Lauren’s birth was déjà vu for her parents. She had extra fingers, the same as her 7-year older brother Tyler when he was born. This made them think that they might have a genetic condition since they also shared similar symptoms such as developmental delay. It would take 3 more years for them to be clinically diagnosed with Bardet Biedl Syndrome.
Lauren’s portrait indicated a high match with BBS, and Tyler also had BBS as his top feature and high Facial D-Score On the Pediatrician View. Find more about The Pediatrician View.
Seven years earlier, two months after Tyler’s birth, his parents were referred to the genetics department at Primary Children’s Hospital in Salt Lake City, Utah. Not only was he born with extra toes and fingers, but he also didn’t have a pectoral muscle on one side of his chest and had one pupil that was always smaller than the other.
“We learned that the chest issue is called Poland’s Anomaly and the pupil problem is called Anisocoria but the doctors determined that the fingers, chest, and eyes were unrelated and no further testing was done,” said their mother, Amy.
Tyler underwent surgery at four months of age to remove his extra fingers and toes. As he grew, his parents saw that he was emotionally immature and he was overweight. In addition, his motor skills weren’t developing as quickly as other children his age. By the time Tyler turned 4 years old, his parents knew he was “different” but his doctors didn’t see any reasons to be concerned. It wasn’t until he started pre-school that they became alarmed.
“As soon as we started him in Kindergarten we knew there was something wrong. He was struggling socially and he had a very hard time following directions and doing the work at school. We could see a big difference between him and his peers,” Amy said.
They brought these concerns to Tyler’s doctors and at age 5, Tyler was diagnosed with High Functioning Autism. His parents had a diagnosis but they didn’t think it explained all of Tyler’s symptoms.
“It was a trying time as we went through all kinds of testings to determine what was going on with Tyler but it was also a relief to know that someone besides us could see that Tyler needed some extra help. Although the diagnosis of High Functioning Autism was helpful, we still felt like there was more going on with him,” Amy said. When Lauren was born, they knew they had to keep digging hard for a definitive diagnosis.
Two years after Lauren was born, Amy heard about another child who had been born with an extra toe. This child had Bardet Biedl Syndrome. Amy read more about BBS and realized that many of the features of BBS fit Tyler and Lauren as well.
“Because this child had been born with an extra toe I felt a connection with her story and began researching about it. I was shocked when I read through the syndrome markers and recognized so many things that matched up with Tyler and Lauren,” Amy said.
In 2011, when Tyler was 10 and Lauren was 3, they participated in a BBS study with the National Institutes of Health and the children were clinically diagnosed with BBS. The definitive answer would come much later in 2014, when a genetic testing confirmed the diagnosis.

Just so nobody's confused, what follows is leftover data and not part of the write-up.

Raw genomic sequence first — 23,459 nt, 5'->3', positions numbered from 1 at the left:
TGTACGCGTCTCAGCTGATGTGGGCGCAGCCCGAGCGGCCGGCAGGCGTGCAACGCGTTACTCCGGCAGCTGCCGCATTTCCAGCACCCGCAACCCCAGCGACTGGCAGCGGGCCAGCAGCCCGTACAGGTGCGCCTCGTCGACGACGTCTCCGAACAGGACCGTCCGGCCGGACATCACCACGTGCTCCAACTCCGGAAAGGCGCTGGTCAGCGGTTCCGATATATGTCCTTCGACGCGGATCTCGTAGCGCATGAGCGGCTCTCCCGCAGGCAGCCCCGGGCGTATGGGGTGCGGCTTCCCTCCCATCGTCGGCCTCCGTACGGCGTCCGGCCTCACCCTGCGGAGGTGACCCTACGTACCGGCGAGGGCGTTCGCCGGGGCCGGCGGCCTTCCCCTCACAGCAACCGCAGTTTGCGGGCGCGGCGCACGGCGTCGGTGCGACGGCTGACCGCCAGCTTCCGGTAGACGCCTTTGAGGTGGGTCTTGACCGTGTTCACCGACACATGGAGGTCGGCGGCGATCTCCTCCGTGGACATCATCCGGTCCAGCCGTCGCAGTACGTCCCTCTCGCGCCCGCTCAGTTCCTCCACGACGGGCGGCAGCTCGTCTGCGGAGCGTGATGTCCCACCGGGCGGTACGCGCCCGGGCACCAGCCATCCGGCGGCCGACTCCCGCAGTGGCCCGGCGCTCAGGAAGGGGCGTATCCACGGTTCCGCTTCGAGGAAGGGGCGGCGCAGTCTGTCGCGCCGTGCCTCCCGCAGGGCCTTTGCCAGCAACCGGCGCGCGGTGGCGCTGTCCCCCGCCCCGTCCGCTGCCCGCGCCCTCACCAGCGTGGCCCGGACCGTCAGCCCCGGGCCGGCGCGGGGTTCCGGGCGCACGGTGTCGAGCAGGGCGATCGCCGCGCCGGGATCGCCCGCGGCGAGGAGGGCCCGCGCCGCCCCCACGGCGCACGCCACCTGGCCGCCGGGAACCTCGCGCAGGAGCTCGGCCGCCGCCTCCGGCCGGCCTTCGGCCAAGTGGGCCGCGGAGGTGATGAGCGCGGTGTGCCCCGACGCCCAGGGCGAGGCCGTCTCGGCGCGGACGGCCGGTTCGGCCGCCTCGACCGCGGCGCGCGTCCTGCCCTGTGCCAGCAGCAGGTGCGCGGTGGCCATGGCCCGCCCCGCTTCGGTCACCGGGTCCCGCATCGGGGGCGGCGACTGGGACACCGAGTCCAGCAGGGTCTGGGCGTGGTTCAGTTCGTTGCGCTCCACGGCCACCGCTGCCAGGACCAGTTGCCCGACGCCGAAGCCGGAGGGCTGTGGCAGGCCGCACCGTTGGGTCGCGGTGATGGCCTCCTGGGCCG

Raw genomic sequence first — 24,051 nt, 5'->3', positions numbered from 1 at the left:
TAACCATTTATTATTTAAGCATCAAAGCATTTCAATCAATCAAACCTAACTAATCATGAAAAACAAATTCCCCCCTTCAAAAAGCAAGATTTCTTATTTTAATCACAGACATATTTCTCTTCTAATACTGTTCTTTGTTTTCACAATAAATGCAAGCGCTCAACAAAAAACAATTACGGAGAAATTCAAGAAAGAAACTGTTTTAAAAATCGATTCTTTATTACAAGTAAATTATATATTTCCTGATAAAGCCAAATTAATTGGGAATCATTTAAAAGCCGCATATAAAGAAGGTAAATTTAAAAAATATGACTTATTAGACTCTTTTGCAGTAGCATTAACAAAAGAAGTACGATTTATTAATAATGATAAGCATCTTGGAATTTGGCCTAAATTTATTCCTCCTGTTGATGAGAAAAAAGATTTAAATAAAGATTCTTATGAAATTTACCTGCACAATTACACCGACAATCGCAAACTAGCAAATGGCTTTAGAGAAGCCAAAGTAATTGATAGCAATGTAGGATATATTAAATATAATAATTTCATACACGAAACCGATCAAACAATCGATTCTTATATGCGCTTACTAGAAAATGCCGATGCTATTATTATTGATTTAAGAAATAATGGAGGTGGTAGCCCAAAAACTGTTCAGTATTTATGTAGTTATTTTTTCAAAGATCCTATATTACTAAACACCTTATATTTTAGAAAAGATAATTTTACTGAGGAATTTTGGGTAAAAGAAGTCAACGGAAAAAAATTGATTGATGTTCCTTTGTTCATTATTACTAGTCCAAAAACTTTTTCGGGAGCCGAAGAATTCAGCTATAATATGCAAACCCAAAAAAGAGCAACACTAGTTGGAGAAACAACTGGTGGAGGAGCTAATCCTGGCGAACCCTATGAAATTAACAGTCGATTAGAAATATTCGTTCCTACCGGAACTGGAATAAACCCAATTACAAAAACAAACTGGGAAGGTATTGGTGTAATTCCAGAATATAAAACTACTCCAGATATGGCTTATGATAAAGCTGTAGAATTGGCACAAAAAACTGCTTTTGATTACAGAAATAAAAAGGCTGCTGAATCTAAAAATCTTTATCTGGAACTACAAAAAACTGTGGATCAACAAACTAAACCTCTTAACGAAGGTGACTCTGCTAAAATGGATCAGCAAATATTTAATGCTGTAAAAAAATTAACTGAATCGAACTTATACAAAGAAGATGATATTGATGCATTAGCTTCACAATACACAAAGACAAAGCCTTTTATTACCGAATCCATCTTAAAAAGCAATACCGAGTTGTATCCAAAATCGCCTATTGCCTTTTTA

Amy and her husband learned all they could about Bardet Biedl Syndrome and became involved with the Bardet Biedl Syndrome Family Association, run by the Bardet Biedl Syndrome Foundation. Being able to connect with other parents and patients affected by the same rare disorder provided a strong support system for the family and a way to advocate for advancements.
Developing treatments and eventually curing BBS relies on continued research, advocacy and leveraging new technologies. Early diagnosis is a critical first step in accelerating advancements for patients with these conditions. FDNA developed Face2Gene to aid in the diagnostic process. Lauren’s portrait indicated a high match with BBS, and Tyler also had BBS as his top feature and high Facial D-Score On the Pediatrician View. Find more about The Pediatrician View.
“My hope for the future is that no families have to wait as long as we did for a diagnosis. It would also help families get treatment at an earlier age for their children which can make a big difference in the future of that child,” Amy said.
Help Accelerate Advancements for Patients with Bardet Biedl Syndrome
Families and Patients: Ask your doctor to add you or your child’s case to Face2Gene. The personal information will only be accessible to your doctor but the de-identified data may help others who are battling a rare disease. Click here for more information.
Healthcare Professionals: Do you have cases to upload that can help Face2Gene recognize eye disorders and accelerate advancements? Upload them through the app or at Face2Gene.com.
About the Bardet Biedl Syndrome Foundation
The Bardet Biedl Syndrome Foundation is a nonprofit association dedicated to improving the lives of individuals and families affected by BBS. The mission is to provide a support community for individuals and families; information about BBS; and promote science and research to improve the lives of individuals with BBS. They established the Bardet Biedl Syndrome Family Association and work in conjunction with the Center of Excellence for Treatment of BBS at the Marshfield Clinic and with CRIBBS, the Clinical Registry Investigating Bardet Biedl Syndrome. BBSF provides a family conference every other year to bring research information to families living with Bardet Biedl Syndrome and to provide practical advice and family connections for those raising children with BBS. Visit http://www.bardetbiedl.org/ for more information.